Identify the problem
The first step was to identify the smallest application we could that would consistently crash Ruby 1.9.2. Ryan created the following script which fit the bill nicely.
Fully understanding this script requires knowledge of QT but you may notice we're creating a bunch of Timers here which are spawning threads. You also might be aware of how drastically different the Ruby 1.9 threads are from Ruby 1.8 so we might be on to something here. Running this script resulted in the following Windows crash: (notice the qtbindings 220.127.116.11 gem)
When I identified Ruby 1.9.2 was causing these crashes I installed every released patch level of Ruby 1.9.2 from rubyinstaller.org hoping that one would work. I even tried installing Ruby trunk but they all caused the same crash behavior.
Building Ruby from Source
The Ruby installed by rubyinstaller is optimized which makes it difficult to use in deep debugging sessions. Therefore you need to build Ruby from source which, thanks to the rubyinstaller DevKit, is pretty easy.
First clone the rubyinstaller github project onto your Windows machine. I used cygwin for this although you can also use MSYS and even get TortoiseGIT. I then followed the FAQ to build a gdb friendly build which disables optimization. This takes a long time but once it completes you can set your Windows path to this newly build Ruby.
Debug using gdb
Now that we've build from source gdb is our friend. I used the cygwin version of gdb (make sure to request it in the setup installer) by simply typing it's path followed by ruby (you can also get gdb from MSYS). When gdb is running you run your ruby application with 'run qtimertest.rb' as shown:
At this point Ryan had the Windows debugger installed and was able to run Ruby from that to get a more meaningful stack. I'll leave that as an exercise for the reader. What he found was that in the QT code the following Ruby function was being called: rb_exc_raise(). Since Ruby doesn't return from this call we need to break on it and see what is happening.
Breakpoints in gdb
Running gdb again I set a breakpoint by typing 'break rb_exc_raise'. Notice gdb complains that the function is not defined. This is because on Windows 'ruby' itself is basically a wrapper application that calls the Ruby dll which contains all the Ruby awesomeness.
Now we run the qtimertest.rb file again:
This time we break right away. Compare the number of Threads spawned with the gdb trace from above. If you view the backtrace here you'll notice it does not have anything to do with our bug. So we continue with 'c' and continue again before we spawn all our threads.
Now we break again and view the backtrace:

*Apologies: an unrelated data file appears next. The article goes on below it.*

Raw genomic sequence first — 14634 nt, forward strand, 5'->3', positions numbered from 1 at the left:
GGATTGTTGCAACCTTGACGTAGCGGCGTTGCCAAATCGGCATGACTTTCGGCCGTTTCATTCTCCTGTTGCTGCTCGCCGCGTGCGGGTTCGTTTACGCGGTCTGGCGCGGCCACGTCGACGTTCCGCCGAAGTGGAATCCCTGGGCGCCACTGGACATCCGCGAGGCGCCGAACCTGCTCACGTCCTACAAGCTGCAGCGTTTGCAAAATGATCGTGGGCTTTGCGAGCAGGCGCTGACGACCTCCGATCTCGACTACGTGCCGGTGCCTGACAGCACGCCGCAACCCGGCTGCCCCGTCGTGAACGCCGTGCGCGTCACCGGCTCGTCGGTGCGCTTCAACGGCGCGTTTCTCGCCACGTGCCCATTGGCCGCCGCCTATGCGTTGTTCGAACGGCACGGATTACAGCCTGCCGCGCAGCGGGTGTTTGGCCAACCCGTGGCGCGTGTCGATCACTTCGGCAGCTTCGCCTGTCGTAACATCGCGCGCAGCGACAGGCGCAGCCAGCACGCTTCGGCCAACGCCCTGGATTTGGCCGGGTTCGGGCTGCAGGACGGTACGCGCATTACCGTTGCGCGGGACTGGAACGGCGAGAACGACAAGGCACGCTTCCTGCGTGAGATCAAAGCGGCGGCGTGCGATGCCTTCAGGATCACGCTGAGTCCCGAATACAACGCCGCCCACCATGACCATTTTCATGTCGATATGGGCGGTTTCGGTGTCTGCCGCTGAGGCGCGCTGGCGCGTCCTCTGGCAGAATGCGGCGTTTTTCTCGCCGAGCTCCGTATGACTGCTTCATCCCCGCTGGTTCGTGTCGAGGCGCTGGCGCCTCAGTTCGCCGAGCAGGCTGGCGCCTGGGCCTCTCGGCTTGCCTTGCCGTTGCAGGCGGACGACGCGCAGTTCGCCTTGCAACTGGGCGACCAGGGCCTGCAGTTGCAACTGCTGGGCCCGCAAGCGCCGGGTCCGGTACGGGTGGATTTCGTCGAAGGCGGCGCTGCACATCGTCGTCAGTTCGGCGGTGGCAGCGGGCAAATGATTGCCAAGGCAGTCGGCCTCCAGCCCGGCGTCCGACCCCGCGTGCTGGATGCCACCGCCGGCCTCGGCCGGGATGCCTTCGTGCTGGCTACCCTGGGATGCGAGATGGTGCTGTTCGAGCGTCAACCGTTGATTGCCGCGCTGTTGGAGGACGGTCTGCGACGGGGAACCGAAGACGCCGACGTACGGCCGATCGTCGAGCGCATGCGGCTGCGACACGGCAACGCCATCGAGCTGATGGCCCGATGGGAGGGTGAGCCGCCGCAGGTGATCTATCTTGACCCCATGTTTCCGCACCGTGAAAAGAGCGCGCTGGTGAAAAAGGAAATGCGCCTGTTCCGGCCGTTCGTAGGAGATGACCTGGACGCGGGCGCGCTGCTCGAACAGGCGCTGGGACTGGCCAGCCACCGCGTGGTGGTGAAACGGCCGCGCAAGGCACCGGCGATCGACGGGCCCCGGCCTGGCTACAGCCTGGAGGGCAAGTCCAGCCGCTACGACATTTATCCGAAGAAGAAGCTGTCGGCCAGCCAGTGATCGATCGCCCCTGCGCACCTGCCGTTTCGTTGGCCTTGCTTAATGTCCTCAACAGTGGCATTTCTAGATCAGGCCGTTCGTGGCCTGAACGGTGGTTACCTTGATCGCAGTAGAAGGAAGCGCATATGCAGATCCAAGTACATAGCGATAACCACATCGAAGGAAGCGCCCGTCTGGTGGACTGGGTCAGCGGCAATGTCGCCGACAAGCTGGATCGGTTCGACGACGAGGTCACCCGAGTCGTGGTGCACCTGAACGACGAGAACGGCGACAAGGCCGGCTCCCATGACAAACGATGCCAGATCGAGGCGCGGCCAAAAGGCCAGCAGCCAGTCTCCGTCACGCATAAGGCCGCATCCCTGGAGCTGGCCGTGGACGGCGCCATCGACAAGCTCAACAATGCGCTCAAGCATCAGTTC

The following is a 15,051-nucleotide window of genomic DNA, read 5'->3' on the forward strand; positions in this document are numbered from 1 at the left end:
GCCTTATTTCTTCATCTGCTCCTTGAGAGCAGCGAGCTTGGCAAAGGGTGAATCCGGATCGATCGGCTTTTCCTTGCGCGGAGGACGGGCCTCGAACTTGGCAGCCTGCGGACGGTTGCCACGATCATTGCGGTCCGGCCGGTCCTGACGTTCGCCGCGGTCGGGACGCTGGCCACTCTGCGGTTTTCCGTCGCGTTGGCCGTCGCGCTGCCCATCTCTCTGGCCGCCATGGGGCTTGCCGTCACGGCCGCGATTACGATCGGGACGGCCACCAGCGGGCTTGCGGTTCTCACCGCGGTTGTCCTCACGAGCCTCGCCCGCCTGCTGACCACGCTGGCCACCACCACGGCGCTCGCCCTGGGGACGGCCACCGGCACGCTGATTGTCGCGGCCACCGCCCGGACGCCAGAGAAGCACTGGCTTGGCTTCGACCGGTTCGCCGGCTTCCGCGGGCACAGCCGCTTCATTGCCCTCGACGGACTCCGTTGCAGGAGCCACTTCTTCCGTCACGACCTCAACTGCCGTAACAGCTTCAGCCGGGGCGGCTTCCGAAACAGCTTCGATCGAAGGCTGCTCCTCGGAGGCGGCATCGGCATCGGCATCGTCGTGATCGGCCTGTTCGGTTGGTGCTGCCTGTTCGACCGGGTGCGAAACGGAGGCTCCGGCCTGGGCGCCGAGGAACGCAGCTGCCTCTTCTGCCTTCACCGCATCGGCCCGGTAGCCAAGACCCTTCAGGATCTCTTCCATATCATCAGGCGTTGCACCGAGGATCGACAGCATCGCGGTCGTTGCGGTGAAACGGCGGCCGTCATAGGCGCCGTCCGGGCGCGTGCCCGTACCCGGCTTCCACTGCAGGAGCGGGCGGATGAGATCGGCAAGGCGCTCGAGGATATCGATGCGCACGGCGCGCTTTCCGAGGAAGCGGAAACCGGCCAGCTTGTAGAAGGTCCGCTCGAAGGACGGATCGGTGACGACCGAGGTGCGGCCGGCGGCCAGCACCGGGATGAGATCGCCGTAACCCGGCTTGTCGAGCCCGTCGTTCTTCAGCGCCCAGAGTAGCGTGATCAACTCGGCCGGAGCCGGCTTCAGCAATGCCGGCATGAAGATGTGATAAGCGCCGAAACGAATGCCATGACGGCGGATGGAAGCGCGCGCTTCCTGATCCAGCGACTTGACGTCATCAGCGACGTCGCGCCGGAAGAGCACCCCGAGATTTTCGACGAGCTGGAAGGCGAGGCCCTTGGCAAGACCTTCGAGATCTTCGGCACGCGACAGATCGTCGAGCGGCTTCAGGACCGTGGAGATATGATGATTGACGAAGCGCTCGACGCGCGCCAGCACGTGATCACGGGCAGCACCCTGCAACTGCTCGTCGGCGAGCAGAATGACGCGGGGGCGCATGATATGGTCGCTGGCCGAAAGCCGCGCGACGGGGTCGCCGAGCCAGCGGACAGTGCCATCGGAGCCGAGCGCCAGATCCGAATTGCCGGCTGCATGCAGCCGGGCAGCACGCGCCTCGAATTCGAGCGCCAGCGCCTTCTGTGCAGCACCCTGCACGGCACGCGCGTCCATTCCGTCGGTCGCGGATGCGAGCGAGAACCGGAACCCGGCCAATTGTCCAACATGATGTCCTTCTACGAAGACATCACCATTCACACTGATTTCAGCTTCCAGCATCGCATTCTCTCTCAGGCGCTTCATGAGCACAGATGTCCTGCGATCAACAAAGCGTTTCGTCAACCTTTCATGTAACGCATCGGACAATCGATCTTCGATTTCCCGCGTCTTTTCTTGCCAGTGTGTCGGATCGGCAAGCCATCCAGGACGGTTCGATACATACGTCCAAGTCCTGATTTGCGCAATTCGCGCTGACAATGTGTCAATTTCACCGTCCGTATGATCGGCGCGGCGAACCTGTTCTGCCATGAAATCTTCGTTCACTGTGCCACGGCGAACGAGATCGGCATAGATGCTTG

Ahh, now we have a decent stack trace to look at. The last thing in the stack is a call to stack_check in vm_eval.c:201. So why would a call to stack_check fail within Ruby? If you look at the full trace you'll see that we initially started in the Windows DLL and the proceeded up the stack into Ruby where we called the stack_check method. This causes a crash because you can't call ruby methods from outside of Ruby threads, especially ones checking the thread stack size!
So how did this happen? Well, basically rb_call0 got rewritten from Ruby 1.9.1 to Ruby 1.9.2 and while the call to stack_check was always there, it didn't get called in Ruby < 1.9.2 (at least in our example) but does in the rewritten code causing the crash. Thus the bug was always there but due to the refactoring in Ruby 1.9.2 it presented itself.
Fix the Problem
So what is the solution. We can't change the Ruby code so if we traverse down the stack we find the last call in our QT bindings is QtRuby::Binding::callMethod. So this is where we need to make our fix. Here is the fix Ryan implemented:
Notice the new call to ruby_stack_check. ruby_stack_check in turn calls stack_check. But I thought the call to stack_check was the problem in the first place?! It was but that was a different stack_check! vm_eval.c defines an inline stack_check which calls rb_exc_raise if it returns non zero. gc.c also defines a stack_check which simply returns 0 if the stack is ok or 1 if it has overflowed. So when we call it in our if statement (via ruby_stack_check), it returns 1 and we simply return false rather than trying to do the VirtualMethodCall. Tricky bug with an extremely simple solution.
Hopefully this helps if you have to do the occasional debugging on everyone's favorite platform: Windows.
This blog was inspired by The Passionate Programmer.